Context A number of general medical journals and the International Committee
of Medical Journal Editors (ICMJE) request authors to disclose their contributions.
Little is known about the effect of journal policies on authors' disclosure
of their contributions.
Objective To determine the number of named authors who do not meet ICMJE criteria
for authorship, according to their published contributions, in 3 medical journals
with different contribution disclosure practices.
Design Observational study of authors' contributions in research articles published
in 2002 in Annals of Internal Medicine (n = 72), BMJ (n = 107), and JAMA (n = 81). BMJ asks authors to describe research contributions in their own words; Annals asks authors to choose from a list of coded contributions;
and JAMA uses a structured checklist with instructions on contributions
that qualify for ICMJE authorship criteria. Honorary authorship was defined
as the lack of contribution from the first ICMJE criterion (study conception
and design, or acquisition of data, or analysis and interpretation of data)
and/or second (drafting the article or critical revision for important intellectual
content) ICMJE criterion.
Results According to authors' published contributions, the number of honorary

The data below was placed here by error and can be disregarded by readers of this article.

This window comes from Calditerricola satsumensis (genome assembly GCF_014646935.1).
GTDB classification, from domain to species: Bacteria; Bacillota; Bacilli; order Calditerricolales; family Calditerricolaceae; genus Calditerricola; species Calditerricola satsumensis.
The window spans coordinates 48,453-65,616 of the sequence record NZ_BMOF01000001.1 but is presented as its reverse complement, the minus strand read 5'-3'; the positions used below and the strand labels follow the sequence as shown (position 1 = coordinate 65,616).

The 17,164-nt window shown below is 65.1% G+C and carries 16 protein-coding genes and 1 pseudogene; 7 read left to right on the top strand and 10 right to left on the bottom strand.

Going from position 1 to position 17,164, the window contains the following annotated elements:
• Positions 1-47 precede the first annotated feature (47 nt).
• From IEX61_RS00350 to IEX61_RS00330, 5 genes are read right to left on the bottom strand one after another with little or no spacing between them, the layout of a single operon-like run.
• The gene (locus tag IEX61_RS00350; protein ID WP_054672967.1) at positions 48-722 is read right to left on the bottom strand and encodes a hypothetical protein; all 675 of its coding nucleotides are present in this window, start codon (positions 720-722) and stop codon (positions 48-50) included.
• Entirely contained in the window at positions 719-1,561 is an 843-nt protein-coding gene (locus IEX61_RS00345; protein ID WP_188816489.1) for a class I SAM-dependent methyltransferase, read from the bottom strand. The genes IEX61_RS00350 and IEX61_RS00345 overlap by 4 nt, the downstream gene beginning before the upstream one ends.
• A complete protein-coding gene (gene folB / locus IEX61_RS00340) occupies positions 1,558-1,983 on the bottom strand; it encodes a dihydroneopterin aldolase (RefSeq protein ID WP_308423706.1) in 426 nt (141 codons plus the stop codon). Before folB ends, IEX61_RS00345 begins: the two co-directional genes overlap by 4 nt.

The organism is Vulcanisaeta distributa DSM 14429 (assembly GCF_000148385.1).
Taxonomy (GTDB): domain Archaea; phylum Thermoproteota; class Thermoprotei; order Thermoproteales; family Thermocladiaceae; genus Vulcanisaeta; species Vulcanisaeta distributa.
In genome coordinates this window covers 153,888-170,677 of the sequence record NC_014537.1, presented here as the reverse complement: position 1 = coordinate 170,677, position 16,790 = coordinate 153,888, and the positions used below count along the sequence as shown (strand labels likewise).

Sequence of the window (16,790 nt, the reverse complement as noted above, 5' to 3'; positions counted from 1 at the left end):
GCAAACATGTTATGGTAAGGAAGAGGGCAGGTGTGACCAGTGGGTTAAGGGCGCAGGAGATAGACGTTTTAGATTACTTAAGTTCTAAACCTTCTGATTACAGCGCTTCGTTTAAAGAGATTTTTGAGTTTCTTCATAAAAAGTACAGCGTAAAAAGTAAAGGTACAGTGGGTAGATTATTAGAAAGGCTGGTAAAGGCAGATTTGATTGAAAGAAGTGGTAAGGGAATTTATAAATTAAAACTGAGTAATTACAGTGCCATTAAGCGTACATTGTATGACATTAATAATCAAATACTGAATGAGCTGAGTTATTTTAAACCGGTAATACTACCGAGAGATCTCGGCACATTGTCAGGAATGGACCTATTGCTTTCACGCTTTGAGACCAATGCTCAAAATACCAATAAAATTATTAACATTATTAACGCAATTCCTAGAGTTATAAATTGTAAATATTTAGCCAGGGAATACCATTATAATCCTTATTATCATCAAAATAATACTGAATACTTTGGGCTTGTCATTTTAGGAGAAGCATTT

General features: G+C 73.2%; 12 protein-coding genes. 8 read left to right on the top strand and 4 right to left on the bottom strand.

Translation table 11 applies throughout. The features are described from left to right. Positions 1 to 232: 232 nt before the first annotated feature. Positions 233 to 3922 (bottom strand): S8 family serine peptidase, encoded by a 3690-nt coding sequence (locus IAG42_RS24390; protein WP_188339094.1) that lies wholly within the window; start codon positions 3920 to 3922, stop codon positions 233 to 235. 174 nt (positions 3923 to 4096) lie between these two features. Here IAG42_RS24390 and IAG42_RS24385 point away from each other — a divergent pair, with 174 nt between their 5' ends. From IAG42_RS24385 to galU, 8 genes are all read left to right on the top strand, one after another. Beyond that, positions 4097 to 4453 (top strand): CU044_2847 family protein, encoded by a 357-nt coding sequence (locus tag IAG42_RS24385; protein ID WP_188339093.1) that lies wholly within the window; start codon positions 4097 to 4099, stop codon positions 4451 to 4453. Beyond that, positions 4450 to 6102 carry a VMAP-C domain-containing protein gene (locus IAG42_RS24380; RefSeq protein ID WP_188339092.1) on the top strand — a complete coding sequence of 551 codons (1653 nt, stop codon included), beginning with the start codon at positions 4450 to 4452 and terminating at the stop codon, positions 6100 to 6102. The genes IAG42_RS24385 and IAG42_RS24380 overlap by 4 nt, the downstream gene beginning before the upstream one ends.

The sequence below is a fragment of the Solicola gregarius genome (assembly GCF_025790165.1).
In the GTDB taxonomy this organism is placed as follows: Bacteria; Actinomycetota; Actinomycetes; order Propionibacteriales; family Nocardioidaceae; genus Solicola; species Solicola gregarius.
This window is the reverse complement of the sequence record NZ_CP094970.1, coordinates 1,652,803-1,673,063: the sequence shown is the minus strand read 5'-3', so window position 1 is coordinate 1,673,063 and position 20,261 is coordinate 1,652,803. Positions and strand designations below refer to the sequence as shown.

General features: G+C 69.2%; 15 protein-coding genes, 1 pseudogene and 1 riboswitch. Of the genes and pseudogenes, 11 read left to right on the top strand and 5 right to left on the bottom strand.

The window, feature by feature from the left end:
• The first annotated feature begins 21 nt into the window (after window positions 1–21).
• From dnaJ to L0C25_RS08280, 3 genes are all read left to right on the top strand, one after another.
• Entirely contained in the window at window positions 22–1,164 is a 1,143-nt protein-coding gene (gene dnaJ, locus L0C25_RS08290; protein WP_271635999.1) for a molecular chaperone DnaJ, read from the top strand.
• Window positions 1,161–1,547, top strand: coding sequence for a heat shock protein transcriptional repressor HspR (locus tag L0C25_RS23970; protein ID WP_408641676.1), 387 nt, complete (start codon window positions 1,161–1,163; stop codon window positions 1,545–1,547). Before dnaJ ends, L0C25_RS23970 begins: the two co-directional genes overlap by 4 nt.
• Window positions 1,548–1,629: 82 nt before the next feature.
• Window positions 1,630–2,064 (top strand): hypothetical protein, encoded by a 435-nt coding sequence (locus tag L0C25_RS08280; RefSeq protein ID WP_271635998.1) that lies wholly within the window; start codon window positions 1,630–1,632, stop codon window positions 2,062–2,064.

authors was highest in Annals (121/562 authors, 21.5%),
followed by BMJ (46/482, 9.5%), and JAMA (3/641,
0.5%) (χ22 = 146.67, P<.001).
The number of articles with honorary authors was 60% in Annals, 21% in BMJ, and 4% in JAMA. Honorary
authors had fewer published contributions than authors who met ICMJE criteria
and were positioned more toward the end of the byline. Honorary authors either
lacked contributions for both ICMJE criteria (10% in Annals and 22% in BMJ) or contributions to the second
ICMJE criterion (75% in Annals, 67% in BMJ, and 2 out of 3 in JAMA).
Conclusions General medical journals differed in prevalence of honorary authors
according to published research contributions of named authors. Different
authorship/contributorship policies and procedures should be explored as a
possible explanation for the differences in contributions disclosed by authors
among these journals.